CHASE AWAY THE CHASE

We are in the seventh season using The Chase format to determine the NASCAR Cup champion. We are also in the seventh season of fans disliking The Chase format to determine the NASCAR Cup champion.

This is my 36th year of being involved with auto racing. My circle of friends and associates is pretty heavily populated with veteran racing folks. I do not know of a single person who likes The Chase or even thought it was a good idea.

I consistently hear how exciting and great The Chase is. Those comments come from people broadcasting with a NASCAR-related program. Be it radio or television I am being told how good for the sport The Chase is.

I believe they are trying to convince everyone listening, not inform them.


There are fellow writers who recall stories of sitting in press booths at Rockingham or Phoenix covering a race that was “meaningless.” Translated that is a race occurring after the champion has been mathematically decided. But those races were not meaningless to the most important group of people involved: the fans.

If a media member wants to regale us with tales about moping because a title was decided before the season was over then they need a gentle reminder. The fans don’t care. That race was still important to all those who bought tickets. And to those that watched on television or listened on the radio. Yes the fans whose base was still on an increase in every year before The Chase.

No fans buy tickets to a race looking for a championship battle. They want to see the race and drivers battling for a win. Not drivers counting points in some 10-race showdown.

Mathematically speaking the championship deciding margins is tight during Chase history. The margins are also manufactured excitement.

We are not stick-and-ball sports. I wish NASCAR would stop trying to emulate them. We used to take pride in the fact that we were different. Show that fact off to a point. Now we are trying to use their playoff blueprint.

We used to want other sports to admire us and our way of doing things. If we wanted to watch a ball game we would. We do not. We race. If baseball playoffs or the NFL was on another channel then… so what?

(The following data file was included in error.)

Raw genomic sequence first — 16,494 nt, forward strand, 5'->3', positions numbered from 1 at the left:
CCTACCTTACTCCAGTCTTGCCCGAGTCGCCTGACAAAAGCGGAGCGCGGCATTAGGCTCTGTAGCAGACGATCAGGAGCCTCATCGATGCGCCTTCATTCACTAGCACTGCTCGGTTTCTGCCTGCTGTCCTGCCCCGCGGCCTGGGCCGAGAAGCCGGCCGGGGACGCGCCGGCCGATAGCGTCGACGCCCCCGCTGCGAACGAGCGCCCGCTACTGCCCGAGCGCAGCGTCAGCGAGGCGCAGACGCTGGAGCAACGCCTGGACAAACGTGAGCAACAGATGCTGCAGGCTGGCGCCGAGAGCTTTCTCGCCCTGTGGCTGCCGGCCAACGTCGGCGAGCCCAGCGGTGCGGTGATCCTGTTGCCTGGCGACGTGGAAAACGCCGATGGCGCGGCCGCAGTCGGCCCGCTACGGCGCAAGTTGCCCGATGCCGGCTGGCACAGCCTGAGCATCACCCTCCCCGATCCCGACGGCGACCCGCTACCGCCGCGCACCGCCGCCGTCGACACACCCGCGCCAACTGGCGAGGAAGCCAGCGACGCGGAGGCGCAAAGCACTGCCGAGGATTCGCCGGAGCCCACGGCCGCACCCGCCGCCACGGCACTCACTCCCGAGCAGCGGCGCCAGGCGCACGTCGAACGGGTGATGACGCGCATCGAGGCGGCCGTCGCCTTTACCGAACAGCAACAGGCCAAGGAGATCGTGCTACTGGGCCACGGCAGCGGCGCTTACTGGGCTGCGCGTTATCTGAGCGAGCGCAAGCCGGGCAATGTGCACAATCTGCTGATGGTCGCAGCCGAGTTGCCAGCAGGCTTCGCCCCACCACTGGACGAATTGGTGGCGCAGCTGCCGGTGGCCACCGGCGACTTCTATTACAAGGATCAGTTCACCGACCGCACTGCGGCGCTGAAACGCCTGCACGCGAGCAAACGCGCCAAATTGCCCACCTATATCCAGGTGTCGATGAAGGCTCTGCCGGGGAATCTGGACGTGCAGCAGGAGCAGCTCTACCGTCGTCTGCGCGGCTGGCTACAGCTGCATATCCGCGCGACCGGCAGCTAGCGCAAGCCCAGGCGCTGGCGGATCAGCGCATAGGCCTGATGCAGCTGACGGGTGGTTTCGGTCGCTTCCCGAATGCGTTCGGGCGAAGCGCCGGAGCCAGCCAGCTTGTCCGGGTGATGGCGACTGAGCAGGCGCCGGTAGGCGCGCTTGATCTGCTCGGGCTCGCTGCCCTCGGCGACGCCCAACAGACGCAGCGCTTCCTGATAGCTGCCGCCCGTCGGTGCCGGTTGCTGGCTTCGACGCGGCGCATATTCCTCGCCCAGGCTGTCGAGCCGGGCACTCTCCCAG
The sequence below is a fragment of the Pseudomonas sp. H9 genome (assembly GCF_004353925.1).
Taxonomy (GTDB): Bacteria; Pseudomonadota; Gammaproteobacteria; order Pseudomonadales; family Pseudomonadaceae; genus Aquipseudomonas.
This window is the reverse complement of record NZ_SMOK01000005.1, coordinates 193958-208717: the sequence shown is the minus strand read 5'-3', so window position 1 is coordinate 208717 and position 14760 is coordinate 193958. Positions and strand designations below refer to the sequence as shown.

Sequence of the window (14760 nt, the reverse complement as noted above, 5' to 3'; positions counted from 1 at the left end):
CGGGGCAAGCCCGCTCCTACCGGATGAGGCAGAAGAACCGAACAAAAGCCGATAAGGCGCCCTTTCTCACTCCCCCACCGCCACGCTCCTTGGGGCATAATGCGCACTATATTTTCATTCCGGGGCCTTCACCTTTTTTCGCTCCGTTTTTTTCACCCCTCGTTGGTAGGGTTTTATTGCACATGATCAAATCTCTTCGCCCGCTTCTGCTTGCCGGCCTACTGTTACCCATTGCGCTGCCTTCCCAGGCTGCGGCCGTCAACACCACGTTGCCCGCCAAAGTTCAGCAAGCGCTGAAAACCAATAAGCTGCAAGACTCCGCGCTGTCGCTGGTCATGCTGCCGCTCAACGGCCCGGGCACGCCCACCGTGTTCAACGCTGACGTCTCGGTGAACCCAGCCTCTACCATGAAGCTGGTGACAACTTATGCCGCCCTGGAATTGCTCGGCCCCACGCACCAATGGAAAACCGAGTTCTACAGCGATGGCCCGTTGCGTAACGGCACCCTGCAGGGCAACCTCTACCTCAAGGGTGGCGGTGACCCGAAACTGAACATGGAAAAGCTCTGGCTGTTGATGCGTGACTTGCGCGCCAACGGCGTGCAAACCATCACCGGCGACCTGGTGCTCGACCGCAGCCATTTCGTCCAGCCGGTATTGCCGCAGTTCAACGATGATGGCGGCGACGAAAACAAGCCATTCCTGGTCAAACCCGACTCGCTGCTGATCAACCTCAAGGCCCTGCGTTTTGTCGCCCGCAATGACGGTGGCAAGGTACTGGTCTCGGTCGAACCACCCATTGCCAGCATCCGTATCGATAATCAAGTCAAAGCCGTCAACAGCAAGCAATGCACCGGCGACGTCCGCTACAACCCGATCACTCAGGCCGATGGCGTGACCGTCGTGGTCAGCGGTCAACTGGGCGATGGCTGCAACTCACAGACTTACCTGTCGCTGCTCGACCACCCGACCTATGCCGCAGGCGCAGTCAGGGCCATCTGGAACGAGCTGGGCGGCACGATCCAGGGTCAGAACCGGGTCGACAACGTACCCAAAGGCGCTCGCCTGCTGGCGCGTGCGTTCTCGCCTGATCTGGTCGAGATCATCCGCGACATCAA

I enjoy football. I usually start to follow it closer after race season. And to be honest I have no idea who won the World Series last year. Or any year for that matter. I am a racer. Nothing more, nothing less. But proud of whom I am. And I used to be proud of the differences between my sport and the others.
The Chase that is the source of much discontent is shoved down our throats during television coverage. Graphics and colors constantly remind the viewer of who is where within the top 12. Is there anything more annoying during a race broadcast then the phrase “If the race ended now?” Memo to networks: there is a race today. That is what we want to see.

For every argument against The Chase there is an excuse to justify it. Then our ratings should be through the roof. Shouldn’t they? The Chase started in 2004. The top-35 rule started in 2005. Ratings began sagging annually since. Is all this that hard to figure out?

It comes down to integrity. If a driver has a 300-point lead with two races left then he earned it. So be it. Let him enjoy what he rightfully won.

Can this be taken to the extreme? Reset the entire 43-car point standings after the white flag in Homestead, red flag the race, and allow a one-lap showdown among the entire field to determine the championship. Is that exciting enough for NASCAR office types?

Fans do not like The Chase. As the sport has grown new challenges have been faced and conquered. NASCAR still enjoys great popularity but is facing struggles it never had to address. The Chase is an unpopular choice that would be better served behind them.

(Patrick Reynolds is a former NASCAR team mechanic who hosts "Motorweek Live" Thursdays at 9pm ET. Listen at www.racersreunionradio.com)

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